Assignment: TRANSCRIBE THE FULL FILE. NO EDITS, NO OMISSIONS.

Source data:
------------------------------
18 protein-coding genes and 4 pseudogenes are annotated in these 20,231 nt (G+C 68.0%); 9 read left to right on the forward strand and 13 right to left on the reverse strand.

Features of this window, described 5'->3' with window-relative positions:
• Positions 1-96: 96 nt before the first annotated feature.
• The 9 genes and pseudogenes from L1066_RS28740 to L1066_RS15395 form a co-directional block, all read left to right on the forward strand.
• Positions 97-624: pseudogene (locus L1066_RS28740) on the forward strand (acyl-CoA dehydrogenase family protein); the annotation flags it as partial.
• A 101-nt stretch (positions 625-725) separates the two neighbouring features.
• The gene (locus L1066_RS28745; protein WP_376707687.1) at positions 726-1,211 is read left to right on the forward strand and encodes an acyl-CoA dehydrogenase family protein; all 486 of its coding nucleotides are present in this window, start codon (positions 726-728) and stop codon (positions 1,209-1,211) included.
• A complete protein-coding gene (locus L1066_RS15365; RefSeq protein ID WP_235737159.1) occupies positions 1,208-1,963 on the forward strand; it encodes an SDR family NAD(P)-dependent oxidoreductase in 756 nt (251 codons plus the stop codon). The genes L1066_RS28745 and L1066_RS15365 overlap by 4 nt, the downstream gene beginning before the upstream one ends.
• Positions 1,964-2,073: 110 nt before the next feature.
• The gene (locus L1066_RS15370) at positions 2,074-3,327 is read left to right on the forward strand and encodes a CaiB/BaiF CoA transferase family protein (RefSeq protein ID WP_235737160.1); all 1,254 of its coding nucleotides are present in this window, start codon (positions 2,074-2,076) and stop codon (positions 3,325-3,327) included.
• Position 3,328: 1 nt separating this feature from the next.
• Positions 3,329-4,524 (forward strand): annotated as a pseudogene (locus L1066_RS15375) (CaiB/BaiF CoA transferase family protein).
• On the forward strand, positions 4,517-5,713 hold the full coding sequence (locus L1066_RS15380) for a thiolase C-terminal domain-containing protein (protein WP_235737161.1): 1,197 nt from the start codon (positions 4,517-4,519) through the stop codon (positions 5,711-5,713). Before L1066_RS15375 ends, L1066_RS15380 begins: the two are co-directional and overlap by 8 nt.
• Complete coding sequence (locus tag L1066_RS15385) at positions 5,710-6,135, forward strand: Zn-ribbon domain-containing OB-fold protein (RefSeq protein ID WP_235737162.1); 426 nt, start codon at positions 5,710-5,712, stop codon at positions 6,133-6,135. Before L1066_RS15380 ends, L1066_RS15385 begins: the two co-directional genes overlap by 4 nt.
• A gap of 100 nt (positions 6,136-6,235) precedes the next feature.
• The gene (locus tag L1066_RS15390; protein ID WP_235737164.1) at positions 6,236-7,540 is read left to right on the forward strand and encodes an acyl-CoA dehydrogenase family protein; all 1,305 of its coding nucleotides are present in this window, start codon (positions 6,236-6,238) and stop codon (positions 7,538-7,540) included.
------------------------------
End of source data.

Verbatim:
18 protein-coding genes and 4 pseudogenes are annotated in these 20,231 nt (G+C 68.0%); 9 read left to right on the forward strand and 13 right to left on the reverse strand.

Features of this window, described 5'->3' with window-relative positions:
• Positions 1-96: 96 nt before the first annotated feature.
• The 9 genes and pseudogenes from L1066_RS28740 to L1066_RS15395 form a co-directional block, all read left to right on the forward strand.
• Positions 97-624: pseudogene (locus L1066_RS28740) on the forward strand (acyl-CoA dehydrogenase family protein); the annotation flags it as partial.
• A 101-nt stretch (positions 625-725) separates the two neighbouring features.
• The gene (locus L1066_RS28745; protein WP_376707687.1) at positions 726-1,211 is read left to right on the forward strand and encodes an acyl-CoA dehydrogenase family protein; all 486 of its coding nucleotides are present in this window, start codon (positions 726-728) and stop codon (positions 1,209-1,211) included.
• A complete protein-coding gene (locus L1066_RS15365; RefSeq protein ID WP_235737159.1) occupies positions 1,208-1,963 on the forward strand; it encodes an SDR family NAD(P)-dependent oxidoreductase in 756 nt (251 codons plus the stop codon). The genes L1066_RS28745 and L1066_RS15365 overlap by 4 nt, the downstream gene beginning before the upstream one ends.
• Positions 1,964-2,073: 110 nt before the next feature.
• The gene (locus L1066_RS15370) at positions 2,074-3,327 is read left to right on the forward strand and encodes a CaiB/BaiF CoA transferase family protein (RefSeq protein ID WP_235737160.1); all 1,254 of its coding nucleotides are present in this window, start codon (positions 2,074-2,076) and stop codon (positions 3,325-3,327) included.
• Position 3,328: 1 nt separating this feature from the next.
• Positions 3,329-4,524 (forward strand): annotated as a pseudogene (locus L1066_RS15375) (CaiB/BaiF CoA transferase family protein).
• On the forward strand, positions 4,517-5,713 hold the full coding sequence (locus L1066_RS15380) for a thiolase C-terminal domain-containing protein (protein WP_235737161.1): 1,197 nt from the start codon (positions 4,517-4,519) through the stop codon (positions 5,711-5,713). Before L1066_RS15375 ends, L1066_RS15380 begins: the two are co-directional and overlap by 8 nt.
• Complete coding sequence (locus tag L1066_RS15385) at positions 5,710-6,135, forward strand: Zn-ribbon domain-containing OB-fold protein (RefSeq protein ID WP_235737162.1); 426 nt, start codon at positions 5,710-5,712, stop codon at positions 6,133-6,135. Before L1066_RS15380 ends, L1066_RS15385 begins: the two co-directional genes overlap by 4 nt.
• A gap of 100 nt (positions 6,136-6,235) precedes the next feature.
• The gene (locus tag L1066_RS15390; protein ID WP_235737164.1) at positions 6,236-7,540 is read left to right on the forward strand and encodes an acyl-CoA dehydrogenase family protein; all 1,305 of its coding nucleotides are present in this window, start codon (positions 6,236-6,238) and stop codon (positions 7,538-7,540) included.